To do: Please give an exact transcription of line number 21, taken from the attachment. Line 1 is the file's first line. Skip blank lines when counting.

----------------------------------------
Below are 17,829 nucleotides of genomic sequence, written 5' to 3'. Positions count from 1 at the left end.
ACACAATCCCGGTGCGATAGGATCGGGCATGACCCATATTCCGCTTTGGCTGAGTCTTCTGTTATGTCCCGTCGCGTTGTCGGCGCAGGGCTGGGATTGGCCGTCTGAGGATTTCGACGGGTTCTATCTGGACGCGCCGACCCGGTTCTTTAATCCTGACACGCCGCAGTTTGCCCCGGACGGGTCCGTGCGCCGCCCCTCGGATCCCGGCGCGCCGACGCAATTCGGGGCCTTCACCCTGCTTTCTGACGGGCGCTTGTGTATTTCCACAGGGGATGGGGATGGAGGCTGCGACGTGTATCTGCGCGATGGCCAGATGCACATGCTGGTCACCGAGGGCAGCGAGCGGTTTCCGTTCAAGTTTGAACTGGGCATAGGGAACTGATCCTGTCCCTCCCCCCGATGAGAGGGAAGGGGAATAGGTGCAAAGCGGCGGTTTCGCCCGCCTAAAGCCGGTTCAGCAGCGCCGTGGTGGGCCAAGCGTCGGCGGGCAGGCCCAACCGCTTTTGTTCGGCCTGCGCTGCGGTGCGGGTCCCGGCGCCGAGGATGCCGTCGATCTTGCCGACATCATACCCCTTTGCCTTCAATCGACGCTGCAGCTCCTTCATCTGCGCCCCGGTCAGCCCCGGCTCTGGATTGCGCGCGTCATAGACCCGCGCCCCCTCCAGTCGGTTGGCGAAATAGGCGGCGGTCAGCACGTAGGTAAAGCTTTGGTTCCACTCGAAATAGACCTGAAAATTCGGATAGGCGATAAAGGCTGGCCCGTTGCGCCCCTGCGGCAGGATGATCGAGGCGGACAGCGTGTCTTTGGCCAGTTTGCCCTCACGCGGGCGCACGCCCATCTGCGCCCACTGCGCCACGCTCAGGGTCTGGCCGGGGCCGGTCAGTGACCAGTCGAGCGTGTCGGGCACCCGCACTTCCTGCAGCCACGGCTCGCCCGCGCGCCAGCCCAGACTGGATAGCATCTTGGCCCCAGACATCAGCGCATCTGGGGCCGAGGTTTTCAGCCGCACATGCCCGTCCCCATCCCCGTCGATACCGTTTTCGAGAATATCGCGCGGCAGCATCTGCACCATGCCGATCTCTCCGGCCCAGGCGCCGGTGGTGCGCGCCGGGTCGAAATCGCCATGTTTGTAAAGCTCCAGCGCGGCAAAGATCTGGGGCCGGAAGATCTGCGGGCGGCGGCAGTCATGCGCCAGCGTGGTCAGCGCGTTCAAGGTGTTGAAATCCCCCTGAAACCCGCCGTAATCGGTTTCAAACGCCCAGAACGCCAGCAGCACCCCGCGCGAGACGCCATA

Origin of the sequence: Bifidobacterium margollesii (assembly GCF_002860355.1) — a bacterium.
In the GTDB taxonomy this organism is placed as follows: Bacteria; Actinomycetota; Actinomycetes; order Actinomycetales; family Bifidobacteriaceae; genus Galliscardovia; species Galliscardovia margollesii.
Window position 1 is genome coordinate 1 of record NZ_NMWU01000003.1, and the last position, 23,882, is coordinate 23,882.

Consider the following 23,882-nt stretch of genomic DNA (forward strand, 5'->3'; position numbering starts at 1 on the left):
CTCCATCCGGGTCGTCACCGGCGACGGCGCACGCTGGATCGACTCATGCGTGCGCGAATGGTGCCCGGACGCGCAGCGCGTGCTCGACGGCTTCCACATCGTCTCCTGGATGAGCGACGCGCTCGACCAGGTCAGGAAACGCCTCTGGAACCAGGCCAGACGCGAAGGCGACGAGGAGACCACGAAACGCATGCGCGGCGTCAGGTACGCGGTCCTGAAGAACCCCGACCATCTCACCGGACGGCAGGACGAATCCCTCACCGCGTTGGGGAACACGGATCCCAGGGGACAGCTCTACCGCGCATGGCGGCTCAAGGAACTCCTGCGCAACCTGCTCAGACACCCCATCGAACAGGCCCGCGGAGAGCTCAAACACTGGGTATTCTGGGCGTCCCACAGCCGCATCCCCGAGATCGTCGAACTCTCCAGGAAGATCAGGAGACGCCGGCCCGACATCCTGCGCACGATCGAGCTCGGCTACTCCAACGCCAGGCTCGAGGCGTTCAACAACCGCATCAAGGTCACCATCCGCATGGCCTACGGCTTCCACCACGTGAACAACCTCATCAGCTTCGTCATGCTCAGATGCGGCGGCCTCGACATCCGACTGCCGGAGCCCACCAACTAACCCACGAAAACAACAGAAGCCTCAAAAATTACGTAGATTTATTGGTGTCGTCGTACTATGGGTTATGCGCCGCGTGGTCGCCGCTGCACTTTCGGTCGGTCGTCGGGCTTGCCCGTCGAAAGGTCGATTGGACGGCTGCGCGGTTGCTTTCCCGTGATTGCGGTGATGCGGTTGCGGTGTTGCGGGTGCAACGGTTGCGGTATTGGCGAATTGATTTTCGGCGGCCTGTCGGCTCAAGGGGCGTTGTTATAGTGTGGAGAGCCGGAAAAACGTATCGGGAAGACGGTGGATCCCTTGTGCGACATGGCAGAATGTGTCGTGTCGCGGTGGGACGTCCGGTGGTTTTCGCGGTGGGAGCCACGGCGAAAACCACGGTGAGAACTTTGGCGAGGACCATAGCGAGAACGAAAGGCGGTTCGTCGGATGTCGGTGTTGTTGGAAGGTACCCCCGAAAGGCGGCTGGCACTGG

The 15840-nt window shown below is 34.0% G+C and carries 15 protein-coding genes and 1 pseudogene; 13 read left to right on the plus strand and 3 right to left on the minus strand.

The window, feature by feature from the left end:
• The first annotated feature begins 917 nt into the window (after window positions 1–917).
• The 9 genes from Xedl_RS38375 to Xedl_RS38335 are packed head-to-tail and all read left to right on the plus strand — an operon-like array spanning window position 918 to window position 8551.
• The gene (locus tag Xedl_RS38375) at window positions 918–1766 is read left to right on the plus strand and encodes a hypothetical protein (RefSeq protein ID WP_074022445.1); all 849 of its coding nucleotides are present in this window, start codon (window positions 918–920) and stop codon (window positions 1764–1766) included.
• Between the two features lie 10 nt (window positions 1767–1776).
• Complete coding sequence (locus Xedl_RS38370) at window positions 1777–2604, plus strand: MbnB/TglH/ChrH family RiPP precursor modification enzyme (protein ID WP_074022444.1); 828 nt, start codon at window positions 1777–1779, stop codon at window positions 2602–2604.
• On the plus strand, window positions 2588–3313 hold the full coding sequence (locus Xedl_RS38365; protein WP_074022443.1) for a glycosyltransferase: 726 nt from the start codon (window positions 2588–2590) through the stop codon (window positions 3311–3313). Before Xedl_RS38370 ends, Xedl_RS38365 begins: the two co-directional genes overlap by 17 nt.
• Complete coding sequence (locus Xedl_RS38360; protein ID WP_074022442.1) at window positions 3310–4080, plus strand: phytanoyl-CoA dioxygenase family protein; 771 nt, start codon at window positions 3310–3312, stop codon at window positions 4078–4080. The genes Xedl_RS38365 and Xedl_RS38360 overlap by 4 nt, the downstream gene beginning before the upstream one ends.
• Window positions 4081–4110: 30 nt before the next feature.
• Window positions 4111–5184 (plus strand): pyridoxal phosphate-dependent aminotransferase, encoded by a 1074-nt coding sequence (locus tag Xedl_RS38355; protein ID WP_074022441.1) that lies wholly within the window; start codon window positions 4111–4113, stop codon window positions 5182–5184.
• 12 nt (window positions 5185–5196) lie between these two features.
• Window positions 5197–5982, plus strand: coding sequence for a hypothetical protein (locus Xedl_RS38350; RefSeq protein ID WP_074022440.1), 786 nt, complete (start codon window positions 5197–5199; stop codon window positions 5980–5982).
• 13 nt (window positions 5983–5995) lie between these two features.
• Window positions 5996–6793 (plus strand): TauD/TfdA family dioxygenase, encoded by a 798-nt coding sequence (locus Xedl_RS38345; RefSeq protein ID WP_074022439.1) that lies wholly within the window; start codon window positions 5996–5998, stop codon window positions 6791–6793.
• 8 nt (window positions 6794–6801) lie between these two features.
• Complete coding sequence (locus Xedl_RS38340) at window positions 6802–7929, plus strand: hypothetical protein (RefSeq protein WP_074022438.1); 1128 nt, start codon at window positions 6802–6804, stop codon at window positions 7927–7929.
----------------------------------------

• 13 nt (window positions 5983–5995) lie between these two features.